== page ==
Crimea protests
Pro-Ukraine protesters attend a rally denouncing an upcoming referendum on the future of the Crimean peninsular in Simferopol, on March 14, 2014. Reuters/Thomas Peter

Two people were killed and six injured in the second day of clashes between pro-Russian and pro-Ukrainian activists in Kharkov in north-eastern Ukraine on Friday, news reports said.

Amid Moscow’s tightening grip over Crimea, clashes started between rival activists leading to the arrest of 30 people, who had laid down weapons and surrendered to police after fighting throughout the night. The clashes, which started overnight, come as Crimea is about to hold a referendum on Sunday, which will decide whether it should break away from Ukraine to join Russia.

Ukraine’s Interior Minister Arsen Avakov said that the shootout that started Friday night and continued till dawn is under investigation. According to Russian state news agency Itar Tass, the shots were fired from the offices of the far-right Ukrainian nationalist group, Right Sector. The police reportedly said that pro-Russians chased the gunmen who had opened fire on them to the headquarters of a far-right group called Patrioty Ukrainy (Ukrainian Patriots) – allies of Right Sector, which was at the heart of the Kiev anti-government protests. By the time the police arrived at the location, six were injured and two had killed, according to Agence France-Presse.

The latest clashes in Kharkov come a day after a 22-year-old man was killed the eastern city of Donetsk, when 2,000 pro-Russian protesters attacked a pro-Ukrainian group rallying there. Ukraine's acting president Oleksandr Turchynov on Friday blamed the fatal clash on thugs "sent in" from Russia.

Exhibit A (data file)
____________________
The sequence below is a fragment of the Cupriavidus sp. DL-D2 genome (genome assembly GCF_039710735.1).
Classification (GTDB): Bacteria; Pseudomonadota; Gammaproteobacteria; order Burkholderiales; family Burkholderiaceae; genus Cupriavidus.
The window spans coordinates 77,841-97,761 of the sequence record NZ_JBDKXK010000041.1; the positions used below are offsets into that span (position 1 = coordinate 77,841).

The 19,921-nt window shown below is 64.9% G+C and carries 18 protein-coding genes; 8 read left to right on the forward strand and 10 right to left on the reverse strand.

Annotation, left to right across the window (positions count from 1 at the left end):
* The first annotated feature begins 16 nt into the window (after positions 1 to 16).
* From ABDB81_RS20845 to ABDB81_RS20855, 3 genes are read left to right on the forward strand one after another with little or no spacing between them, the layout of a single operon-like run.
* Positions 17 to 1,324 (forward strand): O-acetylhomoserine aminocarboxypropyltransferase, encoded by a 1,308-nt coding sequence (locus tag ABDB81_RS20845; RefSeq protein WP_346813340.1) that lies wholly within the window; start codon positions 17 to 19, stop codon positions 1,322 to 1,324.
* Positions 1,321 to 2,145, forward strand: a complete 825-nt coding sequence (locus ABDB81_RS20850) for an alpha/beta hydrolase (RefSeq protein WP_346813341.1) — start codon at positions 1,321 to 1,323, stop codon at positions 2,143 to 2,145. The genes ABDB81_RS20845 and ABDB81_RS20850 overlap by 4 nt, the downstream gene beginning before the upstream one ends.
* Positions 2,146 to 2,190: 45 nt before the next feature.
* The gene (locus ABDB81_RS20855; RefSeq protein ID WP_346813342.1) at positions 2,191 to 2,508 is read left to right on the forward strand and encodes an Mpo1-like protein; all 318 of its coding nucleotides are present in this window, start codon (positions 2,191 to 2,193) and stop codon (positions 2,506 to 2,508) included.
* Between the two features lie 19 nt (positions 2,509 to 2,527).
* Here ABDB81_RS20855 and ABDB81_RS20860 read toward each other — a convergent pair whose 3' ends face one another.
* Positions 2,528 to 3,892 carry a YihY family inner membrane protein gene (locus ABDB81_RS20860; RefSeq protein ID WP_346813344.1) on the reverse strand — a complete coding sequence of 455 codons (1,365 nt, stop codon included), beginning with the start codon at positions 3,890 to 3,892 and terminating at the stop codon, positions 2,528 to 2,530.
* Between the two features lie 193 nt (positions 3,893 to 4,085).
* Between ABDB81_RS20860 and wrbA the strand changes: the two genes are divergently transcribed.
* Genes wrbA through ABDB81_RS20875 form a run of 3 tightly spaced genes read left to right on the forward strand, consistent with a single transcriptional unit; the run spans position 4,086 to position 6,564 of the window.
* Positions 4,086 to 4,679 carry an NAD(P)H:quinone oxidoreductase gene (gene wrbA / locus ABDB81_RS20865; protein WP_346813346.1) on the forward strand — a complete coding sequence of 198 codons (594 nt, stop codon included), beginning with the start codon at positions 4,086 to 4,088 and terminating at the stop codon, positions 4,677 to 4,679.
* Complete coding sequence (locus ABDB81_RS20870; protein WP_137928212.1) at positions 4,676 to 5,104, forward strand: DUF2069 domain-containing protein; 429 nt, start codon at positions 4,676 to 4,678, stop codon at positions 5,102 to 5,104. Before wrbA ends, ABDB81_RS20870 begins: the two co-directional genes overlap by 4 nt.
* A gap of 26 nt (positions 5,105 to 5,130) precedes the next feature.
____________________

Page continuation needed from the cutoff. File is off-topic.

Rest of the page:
U.S. Secretary of State John Kerry, in a meeting with Russian Foreign Minister Sergei Lavrov, failed to avert the ballot or win Russia’s assurance that Moscow will delay incorporating the Black Sea region that Ukraine only received in 1954, as a "gift" from then-Russian President Nikita Khrushchev in 1954.

Lavrov had reportedly assured Kerry that Moscow "has no, and cannot have, any plans to invade the southeast region of Ukraine" though it will remain stationed on the Black Sea peninsula but he hinted that Russia would like to have Crimea under its control, AFP reported.

"Everyone understands -- and I say this with all responsibility -- what Crimea means to Russia, and that it means immeasurably more than the Comoros [Archipelago] for France or the Falklands for Britain," Lavrov reportedly said, according to AFP.

According to Interfax Ukraine, a local agency, Ukraine’s Prime Minister Arseniy Yatsenyuk has stated that the country has formulated an elaborate plan on how to sort out the Crimean issue but Russia has refused to consider it. U.S. and Germany have been repeatedly stressing that an invasion by Russia would lead to consequences. A local German newspaper reported Friday that the joint list between U.S. and European Union issued a travel ban on Russians including leading politicians like Defense Minister Sergei Shoigu, Kremlin’s chief of staff and a close ally to Russian President Vladimir Putin, among others.